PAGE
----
We All Have It
You know those tables, right? The ones where developers went and got lazy or didn’t know any better and decided every string column was going to be gigantic.
They may have read, of course, that SQL Server’s super-smart variable length data types only consume necessary space.
It’s free real estate.
Except it isn’t, especially not when it comes to query memory grants.
The bigger a string column’s defined byte length is, the bigger the optimizer’s memory grant for it will be.
Memory Grant Primer
In case you need some background, the short story version is:
- All queries ask for some memory for general execution needs
- Sorts, Hashes, and Optimized Nested Loops ask for additional memory grants
- Memory grants are decided based on things like number of rows, width of rows, and concurrently executing operators
- Memory grants are divided by DOP, not multiplied by DOP
- By default, any query can ask for up to 25% of max server memory for a memory grant
- Approximately 75% of max server memory is available for memory grants at one
Needless to say, memory grants are very sensitive to misestimates by the optimizer. Going over can be especially painful, because that memory will most often get pulled from the buffer pool, and queries will end up going to disk more.
Underestimates often mean spills to disk, of course. Those are usually less painful, but can of course be a problem when they’re large enough. In particular, hash spills are worth paying extra attention to.
Memory grant feedback does supply some relief under modern query execution models. That’s a nice way of saying probably not what you have going on.
Getting back to the point: It’s a real pain in the captain’s quarters to modify columns on big tables, even if it’s reducing the size.
SQL Server’s storage engine has to check page values to make sure you’re not gonna lose any data fidelity in the process. That’ a nice way of saying you’re not gonna truncate any strings.
But if you do something cute like run a
MAX(LEN(StringCol) and see what you’re up against, you can use a view on top of your table to assuage SQL Server’s concerns about such things.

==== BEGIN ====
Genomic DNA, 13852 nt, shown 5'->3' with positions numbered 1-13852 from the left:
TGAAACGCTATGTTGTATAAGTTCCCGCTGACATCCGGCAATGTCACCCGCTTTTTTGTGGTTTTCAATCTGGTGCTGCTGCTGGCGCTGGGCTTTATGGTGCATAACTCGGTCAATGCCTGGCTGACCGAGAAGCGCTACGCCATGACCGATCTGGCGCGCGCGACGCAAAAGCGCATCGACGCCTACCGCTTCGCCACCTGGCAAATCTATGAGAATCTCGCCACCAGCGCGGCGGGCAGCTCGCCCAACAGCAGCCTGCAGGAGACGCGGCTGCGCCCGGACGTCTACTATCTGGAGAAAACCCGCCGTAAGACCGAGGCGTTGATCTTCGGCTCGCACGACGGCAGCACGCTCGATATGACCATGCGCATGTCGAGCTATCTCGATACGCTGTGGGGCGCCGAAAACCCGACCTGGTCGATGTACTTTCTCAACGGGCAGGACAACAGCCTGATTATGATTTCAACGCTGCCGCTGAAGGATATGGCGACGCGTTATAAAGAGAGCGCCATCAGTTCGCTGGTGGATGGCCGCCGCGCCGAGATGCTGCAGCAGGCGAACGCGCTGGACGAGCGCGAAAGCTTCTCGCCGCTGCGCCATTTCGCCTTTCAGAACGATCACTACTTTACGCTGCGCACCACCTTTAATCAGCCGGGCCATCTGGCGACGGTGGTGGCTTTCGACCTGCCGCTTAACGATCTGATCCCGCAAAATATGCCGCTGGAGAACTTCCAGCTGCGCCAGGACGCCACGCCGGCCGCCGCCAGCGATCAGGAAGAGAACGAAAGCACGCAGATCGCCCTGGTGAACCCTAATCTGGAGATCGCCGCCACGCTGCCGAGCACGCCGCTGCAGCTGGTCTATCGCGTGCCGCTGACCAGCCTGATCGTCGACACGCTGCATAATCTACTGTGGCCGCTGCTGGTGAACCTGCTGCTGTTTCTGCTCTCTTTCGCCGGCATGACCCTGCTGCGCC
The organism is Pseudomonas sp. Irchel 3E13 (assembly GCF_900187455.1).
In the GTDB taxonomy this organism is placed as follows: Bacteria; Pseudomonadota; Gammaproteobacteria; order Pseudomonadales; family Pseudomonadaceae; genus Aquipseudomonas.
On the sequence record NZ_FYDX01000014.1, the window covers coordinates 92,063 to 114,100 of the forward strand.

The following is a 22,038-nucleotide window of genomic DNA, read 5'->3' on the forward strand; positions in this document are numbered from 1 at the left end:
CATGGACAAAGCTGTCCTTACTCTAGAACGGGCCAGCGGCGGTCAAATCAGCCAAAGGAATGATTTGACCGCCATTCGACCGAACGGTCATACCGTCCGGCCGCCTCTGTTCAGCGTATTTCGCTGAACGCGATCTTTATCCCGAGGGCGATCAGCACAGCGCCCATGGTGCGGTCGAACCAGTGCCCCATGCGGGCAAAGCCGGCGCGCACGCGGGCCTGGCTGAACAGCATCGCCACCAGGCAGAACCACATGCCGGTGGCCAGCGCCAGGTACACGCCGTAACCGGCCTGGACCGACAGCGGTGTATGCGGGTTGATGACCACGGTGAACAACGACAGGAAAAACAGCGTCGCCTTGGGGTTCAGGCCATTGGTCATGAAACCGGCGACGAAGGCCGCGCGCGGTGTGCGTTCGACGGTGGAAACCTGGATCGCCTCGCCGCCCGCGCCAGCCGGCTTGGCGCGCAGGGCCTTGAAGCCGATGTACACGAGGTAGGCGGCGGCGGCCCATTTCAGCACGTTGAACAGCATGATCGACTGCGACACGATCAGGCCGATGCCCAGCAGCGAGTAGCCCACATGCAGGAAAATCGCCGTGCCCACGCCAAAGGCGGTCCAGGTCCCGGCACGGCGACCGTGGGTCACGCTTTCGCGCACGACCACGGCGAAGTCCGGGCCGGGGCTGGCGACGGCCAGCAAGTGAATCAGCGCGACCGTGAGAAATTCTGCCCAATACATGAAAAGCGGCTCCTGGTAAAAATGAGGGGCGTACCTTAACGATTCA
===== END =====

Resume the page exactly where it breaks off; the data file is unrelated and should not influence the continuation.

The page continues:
After all, functions are temporary. Data types are forever (usually).
An easy way to illustrate what I mean is to look at the details of these two queries:
SELECT TOP (1000) p.Body FROM dbo.Posts AS p ORDER BY p.Score DESC OPTION(RECOMPILE); SELECT TOP (1000) Body = CONVERT ( nvarchar(100), p.Body ) FROM dbo.Posts AS p ORDER BY p.Score DESC OPTION(RECOMPILE);
Some of this working is dependent on the query plan, so let’s look at those.
Pink Belly Plans
You can ignore the execution times here. The Body column is not a good representation of an oversized column.
It’s defined as
nvarchar(max), but (if I’m remembering my Stack lore correctly) is internally limited to 30k characters. Many questions and answers are longer than 100 characters anyway, but on to the plans!
In the plan where the Body column isn’t converted to a smaller string length, the optimizer asks for a 16GB memory grant, and in the second plan the grant is reduced to ~3.5GB.
This is dependent on the compute scalar occurring prior to the Top N Sort operator, of course. This is where the convert function is applied to the Body column, and why the grant is reduced
If you were to build a view on top of the Posts table with this conversion, you could point queries to the view instead. That would get you the memory grant reduction without the pain of altering the column, or moving the data into a new table with the correct definition.
Thanks for reading!
If this is the kind of SQL Server stuff you love learning about, you’ll love my training. I’m offering a 75% discount on to my blog readers if you click from here. I’m also available for consulting if you just don’t have time for that and need to solve performance problems quickly.
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